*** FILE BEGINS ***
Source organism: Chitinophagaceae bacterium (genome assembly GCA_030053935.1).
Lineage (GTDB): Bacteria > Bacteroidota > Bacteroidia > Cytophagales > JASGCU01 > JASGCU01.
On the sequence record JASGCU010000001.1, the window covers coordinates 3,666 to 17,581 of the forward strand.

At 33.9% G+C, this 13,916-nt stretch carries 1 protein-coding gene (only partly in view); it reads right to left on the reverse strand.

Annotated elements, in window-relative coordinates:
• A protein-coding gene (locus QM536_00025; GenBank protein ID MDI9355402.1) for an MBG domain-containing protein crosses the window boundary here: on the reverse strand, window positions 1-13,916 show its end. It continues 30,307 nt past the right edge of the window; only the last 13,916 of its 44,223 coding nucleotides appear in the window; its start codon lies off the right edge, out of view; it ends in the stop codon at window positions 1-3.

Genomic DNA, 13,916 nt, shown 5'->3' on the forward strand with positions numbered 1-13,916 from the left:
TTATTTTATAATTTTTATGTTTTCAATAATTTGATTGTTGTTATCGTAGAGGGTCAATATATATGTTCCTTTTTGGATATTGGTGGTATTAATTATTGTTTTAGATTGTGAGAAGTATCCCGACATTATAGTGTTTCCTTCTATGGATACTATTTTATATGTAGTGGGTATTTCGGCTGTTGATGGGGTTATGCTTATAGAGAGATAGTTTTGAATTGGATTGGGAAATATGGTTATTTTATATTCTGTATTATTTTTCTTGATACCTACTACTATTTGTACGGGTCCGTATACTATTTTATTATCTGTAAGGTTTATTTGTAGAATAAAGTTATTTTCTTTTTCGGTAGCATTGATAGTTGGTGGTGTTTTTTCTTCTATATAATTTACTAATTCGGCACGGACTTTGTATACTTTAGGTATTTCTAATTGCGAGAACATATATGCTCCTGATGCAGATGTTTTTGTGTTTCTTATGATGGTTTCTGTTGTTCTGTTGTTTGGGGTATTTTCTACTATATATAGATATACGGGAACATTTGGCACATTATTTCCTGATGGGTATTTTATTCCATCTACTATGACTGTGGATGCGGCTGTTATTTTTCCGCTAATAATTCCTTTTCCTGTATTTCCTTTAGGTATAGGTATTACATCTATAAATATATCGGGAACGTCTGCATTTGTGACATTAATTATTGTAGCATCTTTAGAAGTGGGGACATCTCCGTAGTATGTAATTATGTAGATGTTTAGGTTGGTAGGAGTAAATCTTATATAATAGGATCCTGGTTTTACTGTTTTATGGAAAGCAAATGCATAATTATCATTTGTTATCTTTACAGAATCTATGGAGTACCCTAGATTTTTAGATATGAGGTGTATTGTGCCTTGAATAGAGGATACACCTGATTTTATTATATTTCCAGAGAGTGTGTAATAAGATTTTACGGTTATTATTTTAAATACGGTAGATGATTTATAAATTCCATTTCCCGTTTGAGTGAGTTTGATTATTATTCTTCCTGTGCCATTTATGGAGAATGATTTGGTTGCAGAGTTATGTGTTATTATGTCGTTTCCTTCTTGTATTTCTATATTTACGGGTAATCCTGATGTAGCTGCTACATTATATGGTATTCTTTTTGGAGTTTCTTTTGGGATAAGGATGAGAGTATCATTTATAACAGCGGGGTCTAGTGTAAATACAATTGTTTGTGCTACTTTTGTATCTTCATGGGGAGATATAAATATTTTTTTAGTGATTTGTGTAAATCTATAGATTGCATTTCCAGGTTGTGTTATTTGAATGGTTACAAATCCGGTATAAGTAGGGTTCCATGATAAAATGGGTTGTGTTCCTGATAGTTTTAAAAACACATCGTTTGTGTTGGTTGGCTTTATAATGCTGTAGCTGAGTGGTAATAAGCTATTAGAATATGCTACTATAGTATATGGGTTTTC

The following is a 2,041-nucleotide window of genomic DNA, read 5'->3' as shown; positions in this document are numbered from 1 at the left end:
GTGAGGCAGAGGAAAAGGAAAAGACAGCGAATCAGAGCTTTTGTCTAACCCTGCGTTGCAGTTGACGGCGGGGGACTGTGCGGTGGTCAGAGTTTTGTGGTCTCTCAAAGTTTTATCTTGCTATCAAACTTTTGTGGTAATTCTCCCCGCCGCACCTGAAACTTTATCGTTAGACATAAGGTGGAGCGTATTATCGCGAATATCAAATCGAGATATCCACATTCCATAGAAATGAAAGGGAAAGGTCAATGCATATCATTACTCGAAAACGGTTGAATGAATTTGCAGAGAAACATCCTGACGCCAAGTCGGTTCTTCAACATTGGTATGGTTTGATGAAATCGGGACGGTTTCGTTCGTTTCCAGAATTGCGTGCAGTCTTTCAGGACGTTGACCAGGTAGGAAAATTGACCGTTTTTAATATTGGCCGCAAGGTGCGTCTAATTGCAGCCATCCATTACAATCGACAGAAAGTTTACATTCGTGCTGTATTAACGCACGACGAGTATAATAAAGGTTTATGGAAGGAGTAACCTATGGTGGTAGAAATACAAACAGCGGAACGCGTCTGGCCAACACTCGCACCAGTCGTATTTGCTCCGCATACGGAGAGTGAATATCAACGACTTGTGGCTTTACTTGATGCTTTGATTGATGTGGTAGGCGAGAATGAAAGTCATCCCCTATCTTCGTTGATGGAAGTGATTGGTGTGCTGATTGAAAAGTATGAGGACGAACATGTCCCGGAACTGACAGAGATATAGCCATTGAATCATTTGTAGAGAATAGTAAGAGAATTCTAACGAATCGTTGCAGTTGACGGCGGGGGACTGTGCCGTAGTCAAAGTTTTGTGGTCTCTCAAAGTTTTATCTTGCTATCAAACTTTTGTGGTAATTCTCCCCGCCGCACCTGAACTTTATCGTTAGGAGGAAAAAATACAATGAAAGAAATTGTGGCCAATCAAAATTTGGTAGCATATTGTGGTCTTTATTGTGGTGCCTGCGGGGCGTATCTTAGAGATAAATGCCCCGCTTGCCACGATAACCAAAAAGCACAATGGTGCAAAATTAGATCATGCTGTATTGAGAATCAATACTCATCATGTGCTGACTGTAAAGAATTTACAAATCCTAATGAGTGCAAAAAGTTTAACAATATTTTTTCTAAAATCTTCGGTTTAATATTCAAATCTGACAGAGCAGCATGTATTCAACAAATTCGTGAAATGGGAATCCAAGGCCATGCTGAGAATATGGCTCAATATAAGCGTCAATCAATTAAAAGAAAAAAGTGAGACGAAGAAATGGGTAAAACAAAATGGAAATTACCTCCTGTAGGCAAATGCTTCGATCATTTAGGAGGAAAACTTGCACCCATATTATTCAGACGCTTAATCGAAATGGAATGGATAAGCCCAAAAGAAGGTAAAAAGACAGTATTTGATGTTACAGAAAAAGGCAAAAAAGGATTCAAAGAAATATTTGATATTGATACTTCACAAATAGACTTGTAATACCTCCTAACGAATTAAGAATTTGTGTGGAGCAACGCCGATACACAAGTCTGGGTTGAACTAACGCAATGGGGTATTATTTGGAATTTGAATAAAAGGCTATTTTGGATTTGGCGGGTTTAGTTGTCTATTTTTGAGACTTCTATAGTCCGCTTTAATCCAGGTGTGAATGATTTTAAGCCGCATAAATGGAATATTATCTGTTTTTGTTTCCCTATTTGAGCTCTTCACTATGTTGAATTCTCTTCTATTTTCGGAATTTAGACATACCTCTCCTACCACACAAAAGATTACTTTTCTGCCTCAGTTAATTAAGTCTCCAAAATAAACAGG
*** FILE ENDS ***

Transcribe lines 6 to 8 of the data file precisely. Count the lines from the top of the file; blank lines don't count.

• A protein-coding gene (locus QM536_00025; GenBank protein ID MDI9355402.1) for an MBG domain-containing protein crosses the window boundary here: on the reverse strand, window positions 1-13,916 show its end. It continues 30,307 nt past the right edge of the window; only the last 13,916 of its 44,223 coding nucleotides appear in the window; its start codon lies off the right edge, out of view; it ends in the stop codon at window positions 1-3.

Genomic DNA, 13,916 nt, shown 5'->3' on the forward strand with positions numbered 1-13,916 from the left:
TTATTTTATAATTTTTATGTTTTCAATAATTTGATTGTTGTTATCGTAGAGGGTCAATATATATGTTCCTTTTTGGATATTGGTGGTATTAATTATTGTTTTAGATTGTGAGAAGTATCCCGACATTATAGTGTTTCCTTCTATGGATACTATTTTATATGTAGTGGGTATTTCGGCTGTTGATGGGGTTATGCTTATAGAGAGATAGTTTTGAATTGGATTGGGAAATATGGTTATTTTATATTCTGTATTATTTTTCTTGATACCTACTACTATTTGTACGGGTCCGTATACTATTTTATTATCTGTAAGGTTTATTTGTAGAATAAAGTTATTTTCTTTTTCGGTAGCATTGATAGTTGGTGGTGTTTTTTCTTCTATATAATTTACTAATTCGGCACGGACTTTGTATACTTTAGGTATTTCTAATTGCGAGAACATATATGCTCCTGATGCAGATGTTTTTGTGTTTCTTATGATGGTTTCTGTTGTTCTGTTGTTTGGGGTATTTTCTACTATATATAGATATACGGGAACATTTGGCACATTATTTCCTGATGGGTATTTTATTCCATCTACTATGACTGTGGATGCGGCTGTTATTTTTCCGCTAATAATTCCTTTTCCTGTATTTCCTTTAGGTATAGGTATTACATCTATAAATATATCGGGAACGTCTGCATTTGTGACATTAATTATTGTAGCATCTTTAGAAGTGGGGACATCTCCGTAGTATGTAATTATGTAGATGTTTAGGTTGGTAGGAGTAAATCTTATATAATAGGATCCTGGTTTTACTGTTTTATGGAAAGCAAATGCATAATTATCATTTGTTATCTTTACAGAATCTATGGAGTACCCTAGATTTTTAGATATGAGGTGTATTGTGCCTTGAATAGAGGATACACCTGATTTTATTATATTTCCAGAGAGTGTGTAATAAGATTTTACGGTTATTATTTTAAATACGGTAGATGATTTATAAATTCCATTTCCCGTTTGAGTGAGTTTGATTATTATTCTTCCTGTGCCATTTATGGAGAATGATTTGGTTGCAGAGTTATGTGTTATTATGTCGTTTCCTTCTTGTATTTCTATATTTACGGGTAATCCTGATGTAGCTGCTACATTATATGGTATTCTTTTTGGAGTTTCTTTTGGGATAAGGATGAGAGTATCATTTATAACAGCGGGGTCTAGTGTAAATACAATTGTTTGTGCTACTTTTGTATCTTCATGGGGAGATATAAATATTTTTTTAGTGATTTGTGTAAATCTATAGATTGCATTTCCAGGTTGTGTTATTTGAATGGTTACAAATCCGGTATAAGTAGGGTTCCATGATAAAATGGGTTGTGTTCCTGATAGTTTTAAAAACACATCGTTTGTGTTGGTTGGCTTTATAATGCTGTAGCTGAGTGGTAATAAGCTATTAGAATATGCTACTATAGTATATGGGTTTTC